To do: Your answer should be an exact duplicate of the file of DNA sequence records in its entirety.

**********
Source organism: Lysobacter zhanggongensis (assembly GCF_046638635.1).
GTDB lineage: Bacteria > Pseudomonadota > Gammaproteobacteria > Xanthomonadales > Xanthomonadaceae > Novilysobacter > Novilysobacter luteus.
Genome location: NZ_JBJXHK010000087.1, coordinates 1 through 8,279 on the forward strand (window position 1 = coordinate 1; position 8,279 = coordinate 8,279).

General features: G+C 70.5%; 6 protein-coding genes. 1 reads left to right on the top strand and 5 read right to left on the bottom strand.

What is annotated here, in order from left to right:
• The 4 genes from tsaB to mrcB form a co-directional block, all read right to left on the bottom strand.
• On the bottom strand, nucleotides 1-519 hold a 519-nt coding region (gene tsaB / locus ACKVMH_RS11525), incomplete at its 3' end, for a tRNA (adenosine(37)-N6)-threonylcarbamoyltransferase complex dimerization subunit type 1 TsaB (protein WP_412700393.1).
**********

Source organism: Lysobacter zhanggongensis (assembly GCF_046638635.1).
GTDB lineage: Bacteria > Pseudomonadota > Gammaproteobacteria > Xanthomonadales > Xanthomonadaceae > Novilysobacter > Novilysobacter luteus.
Genome location: NZ_JBJXHK010000087.1, coordinates 1 through 8,279 on the forward strand (window position 1 = coordinate 1; position 8,279 = coordinate 8,279).

General features: G+C 70.5%; 6 protein-coding genes. 1 reads left to right on the top strand and 5 read right to left on the bottom strand.

What is annotated here, in order from left to right:
• The 4 genes from tsaB to mrcB form a co-directional block, all read right to left on the bottom strand.
• On the bottom strand, nucleotides 1-519 hold a 519-nt coding region (gene tsaB / locus ACKVMH_RS11525), incomplete at its 3' end, for a tRNA (adenosine(37)-N6)-threonylcarbamoyltransferase complex dimerization subunit type 1 TsaB (protein WP_412700393.1).